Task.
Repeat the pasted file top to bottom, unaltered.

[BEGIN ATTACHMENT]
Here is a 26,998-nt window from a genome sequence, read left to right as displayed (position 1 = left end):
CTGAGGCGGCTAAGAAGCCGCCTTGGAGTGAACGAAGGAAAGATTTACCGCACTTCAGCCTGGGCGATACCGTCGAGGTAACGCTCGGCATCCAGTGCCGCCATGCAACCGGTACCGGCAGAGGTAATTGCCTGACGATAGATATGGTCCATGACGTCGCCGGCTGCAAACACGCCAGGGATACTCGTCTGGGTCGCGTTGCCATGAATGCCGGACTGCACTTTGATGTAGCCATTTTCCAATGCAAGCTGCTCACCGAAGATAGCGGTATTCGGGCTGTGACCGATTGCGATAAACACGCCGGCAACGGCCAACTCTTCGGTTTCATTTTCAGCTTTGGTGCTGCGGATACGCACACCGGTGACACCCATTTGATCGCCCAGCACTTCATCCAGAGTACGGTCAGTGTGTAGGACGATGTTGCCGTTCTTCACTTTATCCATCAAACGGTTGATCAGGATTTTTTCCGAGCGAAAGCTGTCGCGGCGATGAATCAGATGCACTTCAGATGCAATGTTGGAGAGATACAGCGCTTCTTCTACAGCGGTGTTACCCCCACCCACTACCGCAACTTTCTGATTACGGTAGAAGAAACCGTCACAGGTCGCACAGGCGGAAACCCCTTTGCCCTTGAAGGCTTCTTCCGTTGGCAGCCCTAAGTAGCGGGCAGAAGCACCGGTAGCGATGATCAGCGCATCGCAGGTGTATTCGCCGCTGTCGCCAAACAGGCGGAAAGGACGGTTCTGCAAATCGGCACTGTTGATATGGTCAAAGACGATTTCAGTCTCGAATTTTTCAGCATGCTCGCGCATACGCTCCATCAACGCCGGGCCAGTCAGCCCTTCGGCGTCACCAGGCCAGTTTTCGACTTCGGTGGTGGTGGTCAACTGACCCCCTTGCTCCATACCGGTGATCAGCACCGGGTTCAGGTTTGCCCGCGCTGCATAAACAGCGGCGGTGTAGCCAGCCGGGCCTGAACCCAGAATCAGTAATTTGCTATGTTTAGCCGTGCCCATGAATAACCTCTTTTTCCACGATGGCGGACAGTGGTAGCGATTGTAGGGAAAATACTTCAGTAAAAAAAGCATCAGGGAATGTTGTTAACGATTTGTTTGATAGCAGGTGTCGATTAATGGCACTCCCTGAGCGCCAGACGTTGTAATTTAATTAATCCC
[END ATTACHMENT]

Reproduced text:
Here is a 26,998-nt window from a genome sequence, read left to right as displayed (position 1 = left end):
CTGAGGCGGCTAAGAAGCCGCCTTGGAGTGAACGAAGGAAAGATTTACCGCACTTCAGCCTGGGCGATACCGTCGAGGTAACGCTCGGCATCCAGTGCCGCCATGCAACCGGTACCGGCAGAGGTAATTGCCTGACGATAGATATGGTCCATGACGTCGCCGGCTGCAAACACGCCAGGGATACTCGTCTGGGTCGCGTTGCCATGAATGCCGGACTGCACTTTGATGTAGCCATTTTCCAATGCAAGCTGCTCACCGAAGATAGCGGTATTCGGGCTGTGACCGATTGCGATAAACACGCCGGCAACGGCCAACTCTTCGGTTTCATTTTCAGCTTTGGTGCTGCGGATACGCACACCGGTGACACCCATTTGATCGCCCAGCACTTCATCCAGAGTACGGTCAGTGTGTAGGACGATGTTGCCGTTCTTCACTTTATCCATCAAACGGTTGATCAGGATTTTTTCCGAGCGAAAGCTGTCGCGGCGATGAATCAGATGCACTTCAGATGCAATGTTGGAGAGATACAGCGCTTCTTCTACAGCGGTGTTACCCCCACCCACTACCGCAACTTTCTGATTACGGTAGAAGAAACCGTCACAGGTCGCACAGGCGGAAACCCCTTTGCCCTTGAAGGCTTCTTCCGTTGGCAGCCCTAAGTAGCGGGCAGAAGCACCGGTAGCGATGATCAGCGCATCGCAGGTGTATTCGCCGCTGTCGCCAAACAGGCGGAAAGGACGGTTCTGCAAATCGGCACTGTTGATATGGTCAAAGACGATTTCAGTCTCGAATTTTTCAGCATGCTCGCGCATACGCTCCATCAACGCCGGGCCAGTCAGCCCTTCGGCGTCACCAGGCCAGTTTTCGACTTCGGTGGTGGTGGTCAACTGACCCCCTTGCTCCATACCGGTGATCAGCACCGGGTTCAGGTTTGCCCGCGCTGCATAAACAGCGGCGGTGTAGCCAGCCGGGCCTGAACCCAGAATCAGTAATTTGCTATGTTTAGCCGTGCCCATGAATAACCTCTTTTTCCACGATGGCGGACAGTGGTAGCGATTGTAGGGAAAATACTTCAGTAAAAAAAGCATCAGGGAATGTTGTTAACGATTTGTTTGATAGCAGGTGTCGATTAATGGCACTCCCTGAGCGCCAGACGTTGTAATTTAATTAATCCC